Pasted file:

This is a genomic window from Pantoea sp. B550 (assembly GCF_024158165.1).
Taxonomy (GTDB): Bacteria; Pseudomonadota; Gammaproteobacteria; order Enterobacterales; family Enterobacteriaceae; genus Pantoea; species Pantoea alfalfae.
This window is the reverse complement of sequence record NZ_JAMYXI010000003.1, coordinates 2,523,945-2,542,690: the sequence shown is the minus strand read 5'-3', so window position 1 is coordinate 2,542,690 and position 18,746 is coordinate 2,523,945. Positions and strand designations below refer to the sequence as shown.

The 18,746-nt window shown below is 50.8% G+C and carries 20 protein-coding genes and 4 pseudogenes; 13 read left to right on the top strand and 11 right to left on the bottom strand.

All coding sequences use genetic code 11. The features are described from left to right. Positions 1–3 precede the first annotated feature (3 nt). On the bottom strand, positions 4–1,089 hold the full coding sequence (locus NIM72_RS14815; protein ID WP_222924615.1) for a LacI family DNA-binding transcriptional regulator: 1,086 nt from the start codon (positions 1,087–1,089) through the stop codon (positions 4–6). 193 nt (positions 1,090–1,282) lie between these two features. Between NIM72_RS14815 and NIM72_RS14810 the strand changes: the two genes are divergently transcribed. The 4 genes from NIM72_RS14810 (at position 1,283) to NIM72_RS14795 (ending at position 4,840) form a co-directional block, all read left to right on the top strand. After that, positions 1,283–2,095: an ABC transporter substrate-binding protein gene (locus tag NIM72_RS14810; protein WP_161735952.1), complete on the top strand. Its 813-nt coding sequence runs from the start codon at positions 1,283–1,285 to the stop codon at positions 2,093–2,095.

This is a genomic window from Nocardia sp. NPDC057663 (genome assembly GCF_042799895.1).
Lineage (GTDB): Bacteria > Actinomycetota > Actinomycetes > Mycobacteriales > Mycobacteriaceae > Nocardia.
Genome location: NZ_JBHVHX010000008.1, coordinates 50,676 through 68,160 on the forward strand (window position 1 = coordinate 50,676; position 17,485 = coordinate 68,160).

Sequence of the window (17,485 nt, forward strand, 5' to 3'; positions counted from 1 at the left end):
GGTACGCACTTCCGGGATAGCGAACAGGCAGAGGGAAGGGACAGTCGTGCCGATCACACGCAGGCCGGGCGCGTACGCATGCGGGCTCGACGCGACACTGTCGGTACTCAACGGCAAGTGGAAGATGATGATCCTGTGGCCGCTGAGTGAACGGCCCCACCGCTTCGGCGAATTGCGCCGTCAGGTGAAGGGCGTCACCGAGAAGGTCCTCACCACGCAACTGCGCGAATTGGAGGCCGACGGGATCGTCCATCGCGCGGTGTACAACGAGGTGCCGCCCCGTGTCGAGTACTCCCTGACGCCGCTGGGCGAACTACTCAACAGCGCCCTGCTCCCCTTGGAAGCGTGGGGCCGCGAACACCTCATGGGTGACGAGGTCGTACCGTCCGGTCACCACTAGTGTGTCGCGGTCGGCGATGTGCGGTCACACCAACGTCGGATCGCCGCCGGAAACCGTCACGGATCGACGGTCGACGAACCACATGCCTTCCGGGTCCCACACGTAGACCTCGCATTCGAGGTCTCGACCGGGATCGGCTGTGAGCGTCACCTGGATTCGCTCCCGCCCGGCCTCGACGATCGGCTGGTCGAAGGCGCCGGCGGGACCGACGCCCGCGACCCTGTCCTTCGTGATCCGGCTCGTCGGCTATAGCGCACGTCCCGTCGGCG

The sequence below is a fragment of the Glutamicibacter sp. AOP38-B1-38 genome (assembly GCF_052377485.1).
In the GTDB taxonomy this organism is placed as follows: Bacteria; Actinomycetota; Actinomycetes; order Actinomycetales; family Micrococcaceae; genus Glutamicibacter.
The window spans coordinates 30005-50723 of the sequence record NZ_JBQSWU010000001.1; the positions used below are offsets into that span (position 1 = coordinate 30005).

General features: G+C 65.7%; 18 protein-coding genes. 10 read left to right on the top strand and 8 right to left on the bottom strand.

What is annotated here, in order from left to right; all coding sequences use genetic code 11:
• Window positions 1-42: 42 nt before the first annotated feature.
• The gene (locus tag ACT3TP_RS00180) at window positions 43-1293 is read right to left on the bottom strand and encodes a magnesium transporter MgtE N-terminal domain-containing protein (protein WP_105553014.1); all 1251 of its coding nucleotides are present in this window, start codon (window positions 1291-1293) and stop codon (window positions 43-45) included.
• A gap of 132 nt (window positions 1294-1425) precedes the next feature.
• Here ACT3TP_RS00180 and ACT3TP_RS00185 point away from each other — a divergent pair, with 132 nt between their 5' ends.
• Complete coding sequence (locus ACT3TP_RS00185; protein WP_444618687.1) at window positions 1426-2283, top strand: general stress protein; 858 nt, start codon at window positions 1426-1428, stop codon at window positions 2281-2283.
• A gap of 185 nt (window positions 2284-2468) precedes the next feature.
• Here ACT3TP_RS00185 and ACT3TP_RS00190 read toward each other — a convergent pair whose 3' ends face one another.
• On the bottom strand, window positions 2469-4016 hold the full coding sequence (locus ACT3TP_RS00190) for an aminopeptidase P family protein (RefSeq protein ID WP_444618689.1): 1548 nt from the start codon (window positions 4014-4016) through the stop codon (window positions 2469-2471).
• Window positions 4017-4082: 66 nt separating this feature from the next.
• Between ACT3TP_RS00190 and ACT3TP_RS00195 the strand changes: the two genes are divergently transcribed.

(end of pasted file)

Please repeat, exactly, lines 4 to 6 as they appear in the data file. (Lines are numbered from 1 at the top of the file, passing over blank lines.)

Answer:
The 18,746-nt window shown below is 50.8% G+C and carries 20 protein-coding genes and 4 pseudogenes; 13 read left to right on the top strand and 11 right to left on the bottom strand.

All coding sequences use genetic code 11. The features are described from left to right. Positions 1–3 precede the first annotated feature (3 nt). On the bottom strand, positions 4–1,089 hold the full coding sequence (locus NIM72_RS14815; protein ID WP_222924615.1) for a LacI family DNA-binding transcriptional regulator: 1,086 nt from the start codon (positions 1,087–1,089) through the stop codon (positions 4–6). 193 nt (positions 1,090–1,282) lie between these two features. Between NIM72_RS14815 and NIM72_RS14810 the strand changes: the two genes are divergently transcribed. The 4 genes from NIM72_RS14810 (at position 1,283) to NIM72_RS14795 (ending at position 4,840) form a co-directional block, all read left to right on the top strand. After that, positions 1,283–2,095: an ABC transporter substrate-binding protein gene (locus tag NIM72_RS14810; protein WP_161735952.1), complete on the top strand. Its 813-nt coding sequence runs from the start codon at positions 1,283–1,285 to the stop codon at positions 2,093–2,095.

This is a genomic window from Nocardia sp. NPDC057663 (genome assembly GCF_042799895.1).